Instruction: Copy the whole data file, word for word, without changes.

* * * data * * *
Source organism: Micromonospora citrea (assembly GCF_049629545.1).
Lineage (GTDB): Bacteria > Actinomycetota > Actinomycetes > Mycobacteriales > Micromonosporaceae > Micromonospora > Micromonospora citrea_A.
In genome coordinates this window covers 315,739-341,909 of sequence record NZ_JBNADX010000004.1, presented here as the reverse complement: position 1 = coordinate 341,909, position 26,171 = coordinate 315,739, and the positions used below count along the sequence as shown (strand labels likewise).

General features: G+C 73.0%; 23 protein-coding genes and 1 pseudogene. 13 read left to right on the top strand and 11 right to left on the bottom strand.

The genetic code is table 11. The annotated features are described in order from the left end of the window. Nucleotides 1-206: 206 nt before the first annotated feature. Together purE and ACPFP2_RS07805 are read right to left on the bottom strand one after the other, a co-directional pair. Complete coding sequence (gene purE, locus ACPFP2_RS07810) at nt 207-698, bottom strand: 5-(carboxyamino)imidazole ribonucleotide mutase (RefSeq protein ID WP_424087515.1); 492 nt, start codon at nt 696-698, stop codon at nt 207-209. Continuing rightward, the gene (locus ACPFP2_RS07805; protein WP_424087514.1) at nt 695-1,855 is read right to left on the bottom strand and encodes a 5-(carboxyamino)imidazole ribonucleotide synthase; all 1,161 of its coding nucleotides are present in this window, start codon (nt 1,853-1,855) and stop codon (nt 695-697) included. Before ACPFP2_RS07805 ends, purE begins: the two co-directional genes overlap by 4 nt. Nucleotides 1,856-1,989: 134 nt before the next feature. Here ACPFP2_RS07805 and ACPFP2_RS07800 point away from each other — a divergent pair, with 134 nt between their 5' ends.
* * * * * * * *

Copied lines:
Source organism: Micromonospora citrea (assembly GCF_049629545.1).
Lineage (GTDB): Bacteria > Actinomycetota > Actinomycetes > Mycobacteriales > Micromonosporaceae > Micromonospora > Micromonospora citrea_A.
In genome coordinates this window covers 315,739-341,909 of sequence record NZ_JBNADX010000004.1, presented here as the reverse complement: position 1 = coordinate 341,909, position 26,171 = coordinate 315,739, and the positions used below count along the sequence as shown (strand labels likewise).

General features: G+C 73.0%; 23 protein-coding genes and 1 pseudogene. 13 read left to right on the top strand and 11 right to left on the bottom strand.

The genetic code is table 11. The annotated features are described in order from the left end of the window. Nucleotides 1-206: 206 nt before the first annotated feature. Together purE and ACPFP2_RS07805 are read right to left on the bottom strand one after the other, a co-directional pair. Complete coding sequence (gene purE, locus ACPFP2_RS07810) at nt 207-698, bottom strand: 5-(carboxyamino)imidazole ribonucleotide mutase (RefSeq protein ID WP_424087515.1); 492 nt, start codon at nt 696-698, stop codon at nt 207-209. Continuing rightward, the gene (locus ACPFP2_RS07805; protein WP_424087514.1) at nt 695-1,855 is read right to left on the bottom strand and encodes a 5-(carboxyamino)imidazole ribonucleotide synthase; all 1,161 of its coding nucleotides are present in this window, start codon (nt 1,853-1,855) and stop codon (nt 695-697) included. Before ACPFP2_RS07805 ends, purE begins: the two co-directional genes overlap by 4 nt. Nucleotides 1,856-1,989: 134 nt before the next feature. Here ACPFP2_RS07805 and ACPFP2_RS07800 point away from each other — a divergent pair, with 134 nt between their 5' ends.